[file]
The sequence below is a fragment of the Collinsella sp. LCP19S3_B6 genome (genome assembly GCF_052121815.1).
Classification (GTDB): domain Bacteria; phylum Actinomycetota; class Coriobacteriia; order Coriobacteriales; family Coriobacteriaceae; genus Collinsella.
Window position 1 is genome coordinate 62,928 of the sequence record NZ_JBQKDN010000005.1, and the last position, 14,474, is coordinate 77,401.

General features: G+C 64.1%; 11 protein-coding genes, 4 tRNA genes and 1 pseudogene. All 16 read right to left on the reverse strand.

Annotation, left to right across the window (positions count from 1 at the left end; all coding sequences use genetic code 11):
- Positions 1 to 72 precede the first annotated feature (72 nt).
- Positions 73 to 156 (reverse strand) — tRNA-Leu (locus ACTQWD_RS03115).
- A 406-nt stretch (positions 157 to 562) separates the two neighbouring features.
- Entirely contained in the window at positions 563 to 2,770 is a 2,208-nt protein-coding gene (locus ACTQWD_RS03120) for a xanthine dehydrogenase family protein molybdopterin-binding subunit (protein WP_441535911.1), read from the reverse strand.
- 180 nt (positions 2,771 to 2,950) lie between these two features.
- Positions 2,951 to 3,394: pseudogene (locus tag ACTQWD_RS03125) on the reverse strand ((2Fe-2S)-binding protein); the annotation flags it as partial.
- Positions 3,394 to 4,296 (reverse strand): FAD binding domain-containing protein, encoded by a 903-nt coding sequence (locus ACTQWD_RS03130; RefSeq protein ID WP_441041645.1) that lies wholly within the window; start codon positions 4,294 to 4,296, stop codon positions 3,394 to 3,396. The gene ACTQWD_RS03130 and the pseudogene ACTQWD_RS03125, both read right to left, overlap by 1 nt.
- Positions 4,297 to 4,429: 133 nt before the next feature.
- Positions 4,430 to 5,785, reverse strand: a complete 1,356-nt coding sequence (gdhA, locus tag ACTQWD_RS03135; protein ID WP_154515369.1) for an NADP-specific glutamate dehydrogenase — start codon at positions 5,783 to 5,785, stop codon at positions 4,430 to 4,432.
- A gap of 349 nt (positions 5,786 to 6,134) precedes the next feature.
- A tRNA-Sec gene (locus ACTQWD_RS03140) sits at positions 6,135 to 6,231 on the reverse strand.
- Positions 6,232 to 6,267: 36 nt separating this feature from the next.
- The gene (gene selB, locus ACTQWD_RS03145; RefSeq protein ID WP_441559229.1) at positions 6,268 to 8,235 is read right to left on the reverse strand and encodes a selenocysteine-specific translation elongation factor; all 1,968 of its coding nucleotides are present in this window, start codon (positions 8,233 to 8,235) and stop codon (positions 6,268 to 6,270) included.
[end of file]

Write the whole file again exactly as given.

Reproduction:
The sequence below is a fragment of the Collinsella sp. LCP19S3_B6 genome (genome assembly GCF_052121815.1).
Classification (GTDB): domain Bacteria; phylum Actinomycetota; class Coriobacteriia; order Coriobacteriales; family Coriobacteriaceae; genus Collinsella.
Window position 1 is genome coordinate 62,928 of the sequence record NZ_JBQKDN010000005.1, and the last position, 14,474, is coordinate 77,401.

General features: G+C 64.1%; 11 protein-coding genes, 4 tRNA genes and 1 pseudogene. All 16 read right to left on the reverse strand.

Annotation, left to right across the window (positions count from 1 at the left end; all coding sequences use genetic code 11):
- Positions 1 to 72 precede the first annotated feature (72 nt).
- Positions 73 to 156 (reverse strand) — tRNA-Leu (locus ACTQWD_RS03115).
- A 406-nt stretch (positions 157 to 562) separates the two neighbouring features.
- Entirely contained in the window at positions 563 to 2,770 is a 2,208-nt protein-coding gene (locus ACTQWD_RS03120) for a xanthine dehydrogenase family protein molybdopterin-binding subunit (protein WP_441535911.1), read from the reverse strand.
- 180 nt (positions 2,771 to 2,950) lie between these two features.
- Positions 2,951 to 3,394: pseudogene (locus tag ACTQWD_RS03125) on the reverse strand ((2Fe-2S)-binding protein); the annotation flags it as partial.
- Positions 3,394 to 4,296 (reverse strand): FAD binding domain-containing protein, encoded by a 903-nt coding sequence (locus ACTQWD_RS03130; RefSeq protein ID WP_441041645.1) that lies wholly within the window; start codon positions 4,294 to 4,296, stop codon positions 3,394 to 3,396. The gene ACTQWD_RS03130 and the pseudogene ACTQWD_RS03125, both read right to left, overlap by 1 nt.
- Positions 4,297 to 4,429: 133 nt before the next feature.
- Positions 4,430 to 5,785, reverse strand: a complete 1,356-nt coding sequence (gdhA, locus tag ACTQWD_RS03135; protein ID WP_154515369.1) for an NADP-specific glutamate dehydrogenase — start codon at positions 5,783 to 5,785, stop codon at positions 4,430 to 4,432.
- A gap of 349 nt (positions 5,786 to 6,134) precedes the next feature.
- A tRNA-Sec gene (locus ACTQWD_RS03140) sits at positions 6,135 to 6,231 on the reverse strand.
- Positions 6,232 to 6,267: 36 nt separating this feature from the next.
- The gene (gene selB, locus ACTQWD_RS03145; RefSeq protein ID WP_441559229.1) at positions 6,268 to 8,235 is read right to left on the reverse strand and encodes a selenocysteine-specific translation elongation factor; all 1,968 of its coding nucleotides are present in this window, start codon (positions 8,233 to 8,235) and stop codon (positions 6,268 to 6,270) included.